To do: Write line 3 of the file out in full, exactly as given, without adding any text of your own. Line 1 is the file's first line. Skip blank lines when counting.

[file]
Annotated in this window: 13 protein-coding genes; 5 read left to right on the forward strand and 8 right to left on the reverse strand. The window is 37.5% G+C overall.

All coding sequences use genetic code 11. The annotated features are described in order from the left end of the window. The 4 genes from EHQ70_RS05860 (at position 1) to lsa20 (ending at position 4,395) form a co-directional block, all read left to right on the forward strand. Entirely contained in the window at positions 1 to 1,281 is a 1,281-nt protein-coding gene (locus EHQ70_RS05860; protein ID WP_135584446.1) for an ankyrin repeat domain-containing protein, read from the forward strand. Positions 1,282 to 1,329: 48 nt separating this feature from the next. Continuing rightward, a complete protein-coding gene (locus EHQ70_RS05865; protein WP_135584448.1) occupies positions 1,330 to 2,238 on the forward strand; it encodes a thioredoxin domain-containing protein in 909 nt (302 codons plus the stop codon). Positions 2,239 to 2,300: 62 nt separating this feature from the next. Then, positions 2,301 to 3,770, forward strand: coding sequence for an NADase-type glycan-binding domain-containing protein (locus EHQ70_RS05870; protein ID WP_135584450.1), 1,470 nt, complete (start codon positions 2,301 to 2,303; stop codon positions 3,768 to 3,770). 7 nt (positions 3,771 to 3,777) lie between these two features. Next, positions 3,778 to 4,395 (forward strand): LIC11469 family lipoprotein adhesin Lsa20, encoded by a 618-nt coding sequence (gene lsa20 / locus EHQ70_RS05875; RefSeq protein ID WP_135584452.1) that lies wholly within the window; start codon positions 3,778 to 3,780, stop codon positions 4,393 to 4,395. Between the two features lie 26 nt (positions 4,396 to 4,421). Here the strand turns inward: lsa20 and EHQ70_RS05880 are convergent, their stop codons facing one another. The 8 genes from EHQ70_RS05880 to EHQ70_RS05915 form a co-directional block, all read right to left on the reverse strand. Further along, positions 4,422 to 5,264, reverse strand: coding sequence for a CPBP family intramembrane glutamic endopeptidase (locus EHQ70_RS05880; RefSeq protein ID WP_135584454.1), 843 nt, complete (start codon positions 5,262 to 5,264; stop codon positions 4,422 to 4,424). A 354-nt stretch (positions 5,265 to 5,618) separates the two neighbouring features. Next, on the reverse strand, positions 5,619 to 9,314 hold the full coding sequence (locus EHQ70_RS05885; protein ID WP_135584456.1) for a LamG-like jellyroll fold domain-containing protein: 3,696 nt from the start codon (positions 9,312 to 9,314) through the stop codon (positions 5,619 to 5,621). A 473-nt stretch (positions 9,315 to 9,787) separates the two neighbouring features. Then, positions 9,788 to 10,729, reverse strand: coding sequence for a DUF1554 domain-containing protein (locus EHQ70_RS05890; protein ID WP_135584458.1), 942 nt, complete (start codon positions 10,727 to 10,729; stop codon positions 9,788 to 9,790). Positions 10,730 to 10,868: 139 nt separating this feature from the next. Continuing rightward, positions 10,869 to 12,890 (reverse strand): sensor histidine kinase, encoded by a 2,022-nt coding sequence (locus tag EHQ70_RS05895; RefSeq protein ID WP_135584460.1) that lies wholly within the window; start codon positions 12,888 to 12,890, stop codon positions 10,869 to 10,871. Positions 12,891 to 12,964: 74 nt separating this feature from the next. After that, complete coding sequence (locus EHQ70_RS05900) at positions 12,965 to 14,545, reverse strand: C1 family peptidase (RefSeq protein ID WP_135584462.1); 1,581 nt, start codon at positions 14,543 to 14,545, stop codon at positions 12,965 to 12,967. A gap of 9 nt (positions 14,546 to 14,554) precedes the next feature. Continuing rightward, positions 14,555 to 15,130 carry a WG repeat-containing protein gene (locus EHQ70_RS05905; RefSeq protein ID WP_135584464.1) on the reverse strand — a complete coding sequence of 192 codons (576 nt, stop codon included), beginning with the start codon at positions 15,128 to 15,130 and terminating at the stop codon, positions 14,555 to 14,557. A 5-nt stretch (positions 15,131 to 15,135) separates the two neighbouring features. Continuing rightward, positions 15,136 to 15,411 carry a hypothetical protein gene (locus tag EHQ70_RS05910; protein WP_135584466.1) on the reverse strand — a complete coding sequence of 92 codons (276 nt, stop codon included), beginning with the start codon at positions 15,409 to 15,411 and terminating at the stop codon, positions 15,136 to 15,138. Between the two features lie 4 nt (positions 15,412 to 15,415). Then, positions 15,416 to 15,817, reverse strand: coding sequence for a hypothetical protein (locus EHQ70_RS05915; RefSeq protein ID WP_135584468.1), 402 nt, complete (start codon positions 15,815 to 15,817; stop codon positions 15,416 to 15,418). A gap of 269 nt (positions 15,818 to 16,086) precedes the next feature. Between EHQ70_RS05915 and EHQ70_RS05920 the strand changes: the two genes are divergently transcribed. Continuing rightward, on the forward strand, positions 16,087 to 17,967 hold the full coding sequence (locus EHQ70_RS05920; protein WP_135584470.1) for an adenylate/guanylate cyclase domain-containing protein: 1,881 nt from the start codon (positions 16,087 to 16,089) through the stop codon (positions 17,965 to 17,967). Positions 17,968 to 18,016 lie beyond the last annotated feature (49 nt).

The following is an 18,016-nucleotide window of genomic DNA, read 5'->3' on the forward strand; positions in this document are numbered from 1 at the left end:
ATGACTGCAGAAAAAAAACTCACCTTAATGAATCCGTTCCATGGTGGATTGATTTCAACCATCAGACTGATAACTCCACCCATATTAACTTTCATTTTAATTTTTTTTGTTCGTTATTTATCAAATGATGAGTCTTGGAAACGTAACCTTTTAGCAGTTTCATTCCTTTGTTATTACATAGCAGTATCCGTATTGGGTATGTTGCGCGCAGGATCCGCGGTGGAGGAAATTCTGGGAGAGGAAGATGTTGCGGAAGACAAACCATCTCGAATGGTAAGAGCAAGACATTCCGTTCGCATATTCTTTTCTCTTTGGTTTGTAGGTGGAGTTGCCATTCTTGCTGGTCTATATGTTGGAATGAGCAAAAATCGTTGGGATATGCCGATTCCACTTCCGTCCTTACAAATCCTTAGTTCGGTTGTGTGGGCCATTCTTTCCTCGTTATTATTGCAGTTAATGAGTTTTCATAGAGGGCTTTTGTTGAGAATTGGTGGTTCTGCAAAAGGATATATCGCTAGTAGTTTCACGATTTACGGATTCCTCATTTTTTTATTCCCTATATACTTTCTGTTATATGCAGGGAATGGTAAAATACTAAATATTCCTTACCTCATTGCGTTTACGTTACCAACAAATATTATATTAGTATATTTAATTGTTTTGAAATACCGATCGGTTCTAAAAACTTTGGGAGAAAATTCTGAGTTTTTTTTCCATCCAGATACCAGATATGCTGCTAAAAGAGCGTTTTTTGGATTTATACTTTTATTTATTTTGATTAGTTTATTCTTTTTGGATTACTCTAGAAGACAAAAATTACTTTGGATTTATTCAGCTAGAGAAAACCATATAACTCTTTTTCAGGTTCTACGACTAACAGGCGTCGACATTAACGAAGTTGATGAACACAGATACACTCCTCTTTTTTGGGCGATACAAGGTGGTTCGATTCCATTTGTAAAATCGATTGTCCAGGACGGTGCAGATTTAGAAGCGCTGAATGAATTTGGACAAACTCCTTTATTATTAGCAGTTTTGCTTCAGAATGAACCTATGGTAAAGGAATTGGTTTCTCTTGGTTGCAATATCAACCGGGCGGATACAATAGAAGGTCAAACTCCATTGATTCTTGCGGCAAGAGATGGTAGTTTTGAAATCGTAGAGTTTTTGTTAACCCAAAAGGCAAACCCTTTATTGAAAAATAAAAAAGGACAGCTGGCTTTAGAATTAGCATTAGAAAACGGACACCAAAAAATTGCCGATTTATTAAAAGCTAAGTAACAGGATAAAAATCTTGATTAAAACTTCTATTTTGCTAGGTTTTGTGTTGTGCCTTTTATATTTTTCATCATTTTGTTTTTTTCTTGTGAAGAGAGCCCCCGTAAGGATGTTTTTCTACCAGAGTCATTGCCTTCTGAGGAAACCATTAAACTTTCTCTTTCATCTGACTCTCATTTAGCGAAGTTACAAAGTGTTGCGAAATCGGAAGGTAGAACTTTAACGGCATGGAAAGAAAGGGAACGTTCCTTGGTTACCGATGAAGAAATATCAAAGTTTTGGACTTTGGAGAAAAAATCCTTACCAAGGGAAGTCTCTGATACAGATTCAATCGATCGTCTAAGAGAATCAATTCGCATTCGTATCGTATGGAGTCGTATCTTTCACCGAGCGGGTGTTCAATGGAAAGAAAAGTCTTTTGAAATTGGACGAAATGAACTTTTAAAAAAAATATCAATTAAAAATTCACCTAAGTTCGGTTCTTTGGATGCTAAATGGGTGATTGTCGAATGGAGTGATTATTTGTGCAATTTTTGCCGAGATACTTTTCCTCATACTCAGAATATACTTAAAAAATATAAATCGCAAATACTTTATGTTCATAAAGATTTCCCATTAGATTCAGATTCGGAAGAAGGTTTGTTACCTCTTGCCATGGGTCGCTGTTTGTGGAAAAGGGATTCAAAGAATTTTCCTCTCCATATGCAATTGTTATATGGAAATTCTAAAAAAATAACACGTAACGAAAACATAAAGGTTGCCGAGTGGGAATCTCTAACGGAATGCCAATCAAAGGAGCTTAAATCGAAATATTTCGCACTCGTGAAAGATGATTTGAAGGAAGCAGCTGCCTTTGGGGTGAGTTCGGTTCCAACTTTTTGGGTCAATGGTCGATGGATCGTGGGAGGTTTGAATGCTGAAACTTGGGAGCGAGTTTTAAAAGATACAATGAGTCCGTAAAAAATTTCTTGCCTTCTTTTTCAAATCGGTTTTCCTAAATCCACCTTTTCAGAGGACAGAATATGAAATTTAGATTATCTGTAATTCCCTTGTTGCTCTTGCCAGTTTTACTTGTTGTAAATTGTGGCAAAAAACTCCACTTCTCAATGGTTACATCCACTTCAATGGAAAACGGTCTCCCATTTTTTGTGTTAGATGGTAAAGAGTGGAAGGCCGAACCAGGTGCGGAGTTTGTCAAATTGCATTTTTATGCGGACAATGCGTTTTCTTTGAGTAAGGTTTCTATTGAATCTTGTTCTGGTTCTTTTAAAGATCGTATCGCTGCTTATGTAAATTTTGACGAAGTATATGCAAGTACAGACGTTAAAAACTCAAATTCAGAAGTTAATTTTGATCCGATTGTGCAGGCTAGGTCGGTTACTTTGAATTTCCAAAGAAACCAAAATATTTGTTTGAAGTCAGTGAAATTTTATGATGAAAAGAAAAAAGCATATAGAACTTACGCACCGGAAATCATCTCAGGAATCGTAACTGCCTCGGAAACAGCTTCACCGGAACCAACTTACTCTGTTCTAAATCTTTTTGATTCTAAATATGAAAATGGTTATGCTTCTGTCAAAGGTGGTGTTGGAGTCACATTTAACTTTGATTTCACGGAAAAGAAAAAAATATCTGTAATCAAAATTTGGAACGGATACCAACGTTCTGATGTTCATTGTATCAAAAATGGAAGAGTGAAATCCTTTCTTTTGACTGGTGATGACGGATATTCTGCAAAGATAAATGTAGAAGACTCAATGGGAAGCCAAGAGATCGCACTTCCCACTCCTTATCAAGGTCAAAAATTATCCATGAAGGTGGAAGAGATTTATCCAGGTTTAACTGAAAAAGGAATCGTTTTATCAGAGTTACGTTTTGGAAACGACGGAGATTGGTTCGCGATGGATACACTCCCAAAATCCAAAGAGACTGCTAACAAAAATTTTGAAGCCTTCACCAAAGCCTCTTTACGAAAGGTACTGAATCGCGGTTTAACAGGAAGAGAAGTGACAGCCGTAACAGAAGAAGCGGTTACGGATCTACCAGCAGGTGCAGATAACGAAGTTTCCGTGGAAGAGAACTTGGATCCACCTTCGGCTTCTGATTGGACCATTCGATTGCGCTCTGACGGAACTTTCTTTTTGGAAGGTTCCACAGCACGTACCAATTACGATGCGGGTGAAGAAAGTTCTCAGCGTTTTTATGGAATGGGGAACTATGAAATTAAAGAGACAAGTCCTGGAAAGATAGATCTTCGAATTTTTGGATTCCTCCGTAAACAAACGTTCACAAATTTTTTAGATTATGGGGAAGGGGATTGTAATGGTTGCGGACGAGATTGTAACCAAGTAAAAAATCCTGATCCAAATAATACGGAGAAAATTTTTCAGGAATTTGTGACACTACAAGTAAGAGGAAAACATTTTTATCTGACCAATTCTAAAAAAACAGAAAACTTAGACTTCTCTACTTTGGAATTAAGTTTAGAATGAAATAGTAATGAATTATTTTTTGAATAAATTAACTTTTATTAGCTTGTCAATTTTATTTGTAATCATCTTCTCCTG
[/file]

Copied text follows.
The following is an 18,016-nucleotide window of genomic DNA, read 5'->3' on the forward strand; positions in this document are numbered from 1 at the left end: